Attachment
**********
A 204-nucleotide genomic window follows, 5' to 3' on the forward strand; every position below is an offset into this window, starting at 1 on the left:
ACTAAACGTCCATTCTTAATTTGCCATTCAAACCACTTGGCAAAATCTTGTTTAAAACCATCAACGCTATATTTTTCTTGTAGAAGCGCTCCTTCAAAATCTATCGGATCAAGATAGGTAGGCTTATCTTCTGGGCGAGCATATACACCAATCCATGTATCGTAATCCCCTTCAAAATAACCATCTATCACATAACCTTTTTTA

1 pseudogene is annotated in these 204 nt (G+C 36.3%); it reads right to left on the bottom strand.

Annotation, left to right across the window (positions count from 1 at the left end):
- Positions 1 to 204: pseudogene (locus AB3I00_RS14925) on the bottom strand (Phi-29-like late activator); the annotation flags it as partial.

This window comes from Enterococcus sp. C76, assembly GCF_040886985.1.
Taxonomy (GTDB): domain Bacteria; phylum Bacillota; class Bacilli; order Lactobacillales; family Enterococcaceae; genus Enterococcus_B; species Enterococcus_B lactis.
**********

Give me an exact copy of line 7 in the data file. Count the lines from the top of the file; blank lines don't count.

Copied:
Taxonomy (GTDB): domain Bacteria; phylum Bacillota; class Bacilli; order Lactobacillales; family Enterococcaceae; genus Enterococcus_B; species Enterococcus_B lactis.